So we both went to my hockey game tonight, me, of course, to play and Susan to finally watch one after a break of about 6 weeks.
The game was good, a little chippy from time to time, but a nice game for the most part. We played a very defensive game, keeping the opposing team to one goal for the entirety of the game. That one goal came on a power play that looked like it could have garnered us a short handed goal. It was that desire for the shortie that cost us the one goal against.
The offensive side of our game, though, couldn’t quite find the gap in the goalie’s armor. We found that he covered the bottom part of the net quite well, so we decided we’d (those of us who can, that is) shoot high. Yeah, well, that didn’t work either – he apparently knows the top corners just the same as the bottom ones. We never did score, despite a number of man and two-man advantages.
As for the apology part, it seems that about 20 or 30 minutes after the puck dropped, our house alarm went off. Now this is the second time that it has gone off in the past 3 days, so when we found out, it didn’t bother us much, especially when they told us it was the same sensor both times.
However… our friends and family that are on the “call list” weren’t aware of anything; not the hockey game, not the previous alarm. When the alarm company called them, telling them that we were unreachable, panic set in. Figuring the worst, they began to worry about locating us.
It seems my sister was an enterprising one, though, and got her boyfriend to hack the website he has provided my hockey team. There they found the numbers for the hockey team, and proceeded to call every one of them they could remember meeting. Of course, all but one of those people were on the ice with me. 😦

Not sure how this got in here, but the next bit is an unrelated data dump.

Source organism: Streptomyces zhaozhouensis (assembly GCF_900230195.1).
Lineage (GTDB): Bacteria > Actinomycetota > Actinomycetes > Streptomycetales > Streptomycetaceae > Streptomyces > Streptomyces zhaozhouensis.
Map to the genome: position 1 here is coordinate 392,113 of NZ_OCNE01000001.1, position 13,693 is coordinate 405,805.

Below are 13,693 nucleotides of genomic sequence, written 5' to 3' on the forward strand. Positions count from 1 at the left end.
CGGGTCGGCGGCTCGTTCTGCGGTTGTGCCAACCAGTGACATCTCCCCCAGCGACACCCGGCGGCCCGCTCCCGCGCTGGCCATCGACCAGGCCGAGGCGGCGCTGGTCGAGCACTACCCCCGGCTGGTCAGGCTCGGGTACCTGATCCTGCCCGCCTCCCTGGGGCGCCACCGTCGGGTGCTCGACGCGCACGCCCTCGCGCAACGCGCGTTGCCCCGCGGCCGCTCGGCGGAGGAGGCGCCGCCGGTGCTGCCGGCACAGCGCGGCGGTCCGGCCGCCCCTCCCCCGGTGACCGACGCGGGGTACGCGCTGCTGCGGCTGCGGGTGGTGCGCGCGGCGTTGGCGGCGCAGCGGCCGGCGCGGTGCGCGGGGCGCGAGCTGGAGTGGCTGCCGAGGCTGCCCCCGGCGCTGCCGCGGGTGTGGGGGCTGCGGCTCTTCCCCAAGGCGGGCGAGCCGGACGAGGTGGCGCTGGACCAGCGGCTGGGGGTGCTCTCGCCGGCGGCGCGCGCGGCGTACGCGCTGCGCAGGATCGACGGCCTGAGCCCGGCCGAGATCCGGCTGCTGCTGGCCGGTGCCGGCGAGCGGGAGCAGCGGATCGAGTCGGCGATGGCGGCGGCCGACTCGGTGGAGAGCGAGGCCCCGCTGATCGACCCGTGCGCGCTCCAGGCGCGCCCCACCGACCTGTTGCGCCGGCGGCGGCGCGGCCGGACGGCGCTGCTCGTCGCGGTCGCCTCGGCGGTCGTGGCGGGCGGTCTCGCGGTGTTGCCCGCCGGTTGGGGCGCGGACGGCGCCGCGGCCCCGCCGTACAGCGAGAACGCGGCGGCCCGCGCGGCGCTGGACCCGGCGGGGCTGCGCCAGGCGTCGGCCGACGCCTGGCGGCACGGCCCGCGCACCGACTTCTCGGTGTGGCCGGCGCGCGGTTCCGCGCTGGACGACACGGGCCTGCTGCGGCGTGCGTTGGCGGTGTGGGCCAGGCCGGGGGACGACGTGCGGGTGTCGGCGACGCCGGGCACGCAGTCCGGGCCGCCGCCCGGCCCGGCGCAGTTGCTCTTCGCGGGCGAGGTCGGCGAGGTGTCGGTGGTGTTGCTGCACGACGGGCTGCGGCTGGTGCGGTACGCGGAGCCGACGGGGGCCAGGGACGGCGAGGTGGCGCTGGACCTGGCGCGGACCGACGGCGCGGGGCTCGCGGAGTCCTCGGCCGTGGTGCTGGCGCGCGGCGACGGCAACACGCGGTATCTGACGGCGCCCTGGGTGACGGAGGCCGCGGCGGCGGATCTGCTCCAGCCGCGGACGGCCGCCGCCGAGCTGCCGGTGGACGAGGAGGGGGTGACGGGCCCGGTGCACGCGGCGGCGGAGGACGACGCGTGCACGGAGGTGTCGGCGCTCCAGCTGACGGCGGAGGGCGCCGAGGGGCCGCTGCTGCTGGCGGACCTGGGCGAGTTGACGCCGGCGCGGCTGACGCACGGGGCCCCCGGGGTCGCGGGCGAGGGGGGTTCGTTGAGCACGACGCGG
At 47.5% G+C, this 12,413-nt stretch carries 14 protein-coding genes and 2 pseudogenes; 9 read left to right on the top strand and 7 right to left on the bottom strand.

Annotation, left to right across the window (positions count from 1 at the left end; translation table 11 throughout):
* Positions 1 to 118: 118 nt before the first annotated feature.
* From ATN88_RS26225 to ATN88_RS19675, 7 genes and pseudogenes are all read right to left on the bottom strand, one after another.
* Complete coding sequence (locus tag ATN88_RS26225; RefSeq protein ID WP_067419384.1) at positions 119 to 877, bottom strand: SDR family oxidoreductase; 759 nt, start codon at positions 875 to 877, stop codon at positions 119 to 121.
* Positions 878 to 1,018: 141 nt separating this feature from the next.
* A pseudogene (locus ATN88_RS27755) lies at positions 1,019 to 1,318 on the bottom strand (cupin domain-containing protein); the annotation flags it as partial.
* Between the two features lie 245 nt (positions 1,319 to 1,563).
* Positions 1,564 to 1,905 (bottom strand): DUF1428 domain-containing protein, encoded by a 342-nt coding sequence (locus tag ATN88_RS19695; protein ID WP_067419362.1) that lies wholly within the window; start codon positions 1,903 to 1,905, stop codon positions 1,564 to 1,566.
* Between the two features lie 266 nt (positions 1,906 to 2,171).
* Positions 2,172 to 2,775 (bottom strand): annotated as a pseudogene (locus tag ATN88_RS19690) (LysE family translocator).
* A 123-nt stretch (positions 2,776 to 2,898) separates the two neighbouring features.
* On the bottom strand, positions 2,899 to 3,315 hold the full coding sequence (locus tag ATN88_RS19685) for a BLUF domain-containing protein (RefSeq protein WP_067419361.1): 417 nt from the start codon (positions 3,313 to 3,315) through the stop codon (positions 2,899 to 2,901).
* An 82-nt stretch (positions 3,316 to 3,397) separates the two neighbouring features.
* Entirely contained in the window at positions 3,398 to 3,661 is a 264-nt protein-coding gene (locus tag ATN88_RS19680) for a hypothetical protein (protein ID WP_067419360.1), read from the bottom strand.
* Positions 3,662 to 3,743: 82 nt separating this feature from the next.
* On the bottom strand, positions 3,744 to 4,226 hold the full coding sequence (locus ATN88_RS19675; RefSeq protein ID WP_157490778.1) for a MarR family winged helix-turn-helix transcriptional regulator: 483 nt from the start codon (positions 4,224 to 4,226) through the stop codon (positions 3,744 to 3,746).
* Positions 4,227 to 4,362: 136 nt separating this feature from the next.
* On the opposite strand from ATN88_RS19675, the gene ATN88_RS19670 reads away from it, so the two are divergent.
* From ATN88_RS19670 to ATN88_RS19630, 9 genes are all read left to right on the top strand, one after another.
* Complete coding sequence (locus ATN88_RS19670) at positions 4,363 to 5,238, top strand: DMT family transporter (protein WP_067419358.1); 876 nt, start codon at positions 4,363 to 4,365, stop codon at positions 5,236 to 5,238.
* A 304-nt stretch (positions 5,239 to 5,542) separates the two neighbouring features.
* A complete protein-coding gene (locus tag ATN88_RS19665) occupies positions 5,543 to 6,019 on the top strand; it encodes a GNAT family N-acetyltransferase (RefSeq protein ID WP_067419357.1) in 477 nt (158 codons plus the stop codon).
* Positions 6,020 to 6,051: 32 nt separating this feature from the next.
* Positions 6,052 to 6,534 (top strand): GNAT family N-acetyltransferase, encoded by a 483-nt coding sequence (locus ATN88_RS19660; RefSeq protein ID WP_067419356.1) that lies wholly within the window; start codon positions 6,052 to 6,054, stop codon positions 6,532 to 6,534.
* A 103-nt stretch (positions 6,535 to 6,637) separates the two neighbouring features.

About an hour and half after the first alarm, Susan was finally reached. It seems that the rink wasn’t answering their phone, and Susan couldn’t hear her own ringing until after the game had finished. At that point we could begin damage control – contacting the alarm company to cancel the active alarm, then calls to each of our friends and family to apologize for the fright.
We’ve already re-evaluated the set up of the call list – we’ll probably go ahead and let our families be contacted, but we’ll provide them with the phone numbers of people near our house. That way, someone can come make sure we haven’t been injured or worse. That’s not to say, of course, that the one person on the hockey team they could get ahold of wasn’t going to come check on us – Pappy was prepared to drive from West Nashville!
So, again, we sincerely apologize for all the fright we caused everyone. As I said – we’ll find you all someone nearby that you can call for help, instead of feeling helpless two hours away. We love you all and hope you’ll forgive us.
Oh – and we’ll have an alarm tech at the house as soon as we can to have this resolved permanently.